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Black and white, matte finish, obverse illustrating List seated at a desk in his Field Marshal's uniform, his signature in black ink, reverse with postcard-style backer and stamped "COPYRIGHT by WELTBILD G.M.B.H. BERLIN - WIEN" with postcard address patch, scalloped edges, 85 mm x 135 mm, near mint. Footnote: Siegmund Wilhelm Walther List (May 14, 1880 - August 17, 1971) was a German Field Marshal during the Second World War, and at the start of the war was based in Slovakia in command of the 14th Army. List was born in Oberkirchberg (now a part of Illerkirchberg) near Ulm, Württemberg, Germany in 1880 and entered the Bavarian Army in 1898 as a cadet. In 1900, he was promoted to Leutnant (Lieutenant) and in 1913 he joined the general staff as a Hauptmann (Captain). He served as a staff officer during the First World War. After the war, List stayed in the Reichswehr and most of his assignments were as an administrator. In 1927, he was promoted to Oberst, in 1930 he was promoted to Generalmajor and in 1932 he was promoted to Generalleutnant (Major General). In 1938, after the Anschluss of Austria, List was made responsible for integrating the Bundesheer into the Wehrmacht. In 1939, List commanded the German 14th Army in the invasion of Poland. From 1939 -1941, he commanded the German 12th Army in France and Greece. In 1941, he was Commander-in-Chief South-East. In July 1942, he was Commander-in-Chief of Army Group A on the Eastern Front in the Soviet Union. It was List’s task to advance his army into southern Poland immediately on the outbreak of hostilities, to form the extreme southern wing of an encircling manoeuver carried out by the German forces aimed at trapping the Polish field army in the general region of Warsaw. He didn’t fulfill this mission, although he met advance elements of the German XIX Panzer Corps under General Heinz Guderian, a short distance south of Brest-Litovsk, on September 17, 1939. Following the conclusion of the fighting in Poland, which was accelerated by the occupation of the eastern part of the country by Soviet forces (as agreed to in the Molotov-Ribbentrop Pact), List and his army remained posted as occupying forces on Polish territory. During the huge German offensive against France and the Low Countries from May to June 1940, the 14th army remained in Poland, but this was not the case with its commander. In May 1940, List commanded the 12th German army during the fall of France. The 12th army was a unit of the German Army Group A, under command of Gerd von Rundstedt. It was this Army Group that successfully forced the Ardennes and then made the imperative break-through on May 15, 1940, which spread panic in the French forces and cut the British expedition forces off from their supply lines. After this successful campaign, List was among the twelve generals that Hitler promoted to Generalfeldmarshall (Field Marshal) during the 1940 Field Marshal Ceremony (this was the first occasion when Hitler appointed Field Marshals due to military achievement). In early 1941, German troops were being steadily massed on the Eastern Front of the Third Reich, in preparation for Operation Barbarossa, the German invasion of the Soviet Union. OKW believed that before Barbarossa could be launched it would be necessary to eliminate the possibility of interference from Greece by militarily subduing this country, in an operation code named Operation Marita. Field Marshal List was delegated to negotiate with the Bulgarian General Staff, and a secret agreement was signed allowing the free passage of German troops through Bulgarian territory. On the night of February 28-29, 1941, German troops, including that of List, who now commanded the 12th Army, took up positions in Bulgaria, which the next day joined the Tripartite Pact. The invasion of Greece, and of Yugoslavia, started on April 6, 1941. List’s 12th Army consisted of four armored divisions and eleven motorized infantry divisions, and totally overmatched the defending forces. Belgrade was occupied by German forces on April 13th, and Athens on April 27th. The Balkan interlude ended with the evacuation of British forces on April 28th. In the Balkans, he was implicated in mass murder of hundreds of thousands of civilians by having ordered hostage taking and reprisal killings. In early July 1942, List took command of Army Group A, newly formed from the split of Army Group South during the Germans’ summer offensive named Case Blue. His orders were to take Rostov and then advance into the Caucasus as far as Baku to capture the oil-rich region. German forces made good progress for two months, advancing almost to Grozny, about 650 km (400 mi) from Rostov. However, by the end of August their advance had ground to halt, chiefly due to critical shortages of fuel and ammunition as the army group outran its supply lines. Soviet resistance had also stiffened considerably, and matters were made worse for the Germans by the removal in mid-August of most Luftwaffe combat units to the north to support the 6th Army’s drive on Stalingrad. Hitler was angered by the loss of momentum, and when List proposed moving some stalled spearhead units to another, less advanced portion of the front to assist in destroying stubborn Soviet forces, Hitler relieved him of command on September 9th and placed Paul Ludwig Ewald von Kleist in charge of Army Group A. List spent the rest of the war at his home and never returned to active duty. List was captured by the Allies after the war. In 1947, List and eleven former subordinates were brought before a U.S. military court, charged with war crimes and crimes against humanity, primarily the reprisal killing of Serbian hostages, in retaliation for partisan activity. List was convicted in this Hostages Trial. He was sentenced to life imprisonment in February 1948. List was released from prison in December 1952, officially because of ill health. However, he lived for another nineteen years, passing away on August 17, 1971, at the age of 91.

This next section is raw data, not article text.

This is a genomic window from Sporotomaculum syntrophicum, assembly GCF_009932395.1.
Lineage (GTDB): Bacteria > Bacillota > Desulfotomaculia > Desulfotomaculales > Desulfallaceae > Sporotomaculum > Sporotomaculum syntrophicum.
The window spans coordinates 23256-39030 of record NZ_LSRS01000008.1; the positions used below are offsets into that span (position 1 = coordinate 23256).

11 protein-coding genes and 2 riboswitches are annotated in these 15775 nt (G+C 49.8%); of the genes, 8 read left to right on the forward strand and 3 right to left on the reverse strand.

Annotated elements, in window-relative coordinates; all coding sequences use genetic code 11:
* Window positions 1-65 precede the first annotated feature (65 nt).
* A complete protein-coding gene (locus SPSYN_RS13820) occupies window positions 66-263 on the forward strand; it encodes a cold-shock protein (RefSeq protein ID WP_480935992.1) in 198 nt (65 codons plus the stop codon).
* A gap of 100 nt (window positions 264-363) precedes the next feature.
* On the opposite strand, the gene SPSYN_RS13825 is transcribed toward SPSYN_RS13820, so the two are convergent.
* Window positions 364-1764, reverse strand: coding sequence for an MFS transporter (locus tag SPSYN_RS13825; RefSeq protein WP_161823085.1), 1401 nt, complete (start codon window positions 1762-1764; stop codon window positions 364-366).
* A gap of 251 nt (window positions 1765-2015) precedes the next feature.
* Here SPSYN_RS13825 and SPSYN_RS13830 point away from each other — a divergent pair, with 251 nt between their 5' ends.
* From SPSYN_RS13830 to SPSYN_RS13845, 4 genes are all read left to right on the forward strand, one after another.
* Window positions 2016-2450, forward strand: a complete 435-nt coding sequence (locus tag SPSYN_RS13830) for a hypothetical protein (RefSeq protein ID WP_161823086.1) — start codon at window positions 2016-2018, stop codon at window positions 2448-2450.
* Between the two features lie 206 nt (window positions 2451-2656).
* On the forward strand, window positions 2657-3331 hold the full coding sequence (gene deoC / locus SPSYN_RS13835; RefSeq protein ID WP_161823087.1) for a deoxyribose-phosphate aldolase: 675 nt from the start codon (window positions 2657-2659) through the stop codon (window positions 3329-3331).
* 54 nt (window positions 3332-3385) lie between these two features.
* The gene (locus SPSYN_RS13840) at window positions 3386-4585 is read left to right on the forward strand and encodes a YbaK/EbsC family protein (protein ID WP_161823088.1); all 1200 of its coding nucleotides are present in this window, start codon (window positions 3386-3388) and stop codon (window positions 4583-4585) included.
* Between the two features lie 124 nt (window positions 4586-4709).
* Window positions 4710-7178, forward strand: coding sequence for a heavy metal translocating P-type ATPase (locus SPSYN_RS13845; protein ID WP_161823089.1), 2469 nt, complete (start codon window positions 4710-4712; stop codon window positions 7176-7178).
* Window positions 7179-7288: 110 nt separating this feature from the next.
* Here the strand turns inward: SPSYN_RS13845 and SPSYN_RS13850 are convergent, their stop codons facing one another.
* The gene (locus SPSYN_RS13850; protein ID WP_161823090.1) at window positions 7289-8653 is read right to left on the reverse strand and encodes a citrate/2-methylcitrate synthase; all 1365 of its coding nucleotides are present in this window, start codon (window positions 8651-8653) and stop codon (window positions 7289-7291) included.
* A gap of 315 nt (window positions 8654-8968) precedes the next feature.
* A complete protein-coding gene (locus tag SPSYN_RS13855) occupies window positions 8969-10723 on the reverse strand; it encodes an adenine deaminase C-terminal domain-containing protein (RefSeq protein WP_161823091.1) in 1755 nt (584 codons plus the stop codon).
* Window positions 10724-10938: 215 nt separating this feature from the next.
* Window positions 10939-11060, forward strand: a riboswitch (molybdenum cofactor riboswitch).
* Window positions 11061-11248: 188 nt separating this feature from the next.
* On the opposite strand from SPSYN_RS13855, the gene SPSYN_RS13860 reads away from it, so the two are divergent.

A superb Killed in Action document grouping to the commanding officer of U-136, Heinrich Zimmermann. Grouping includes: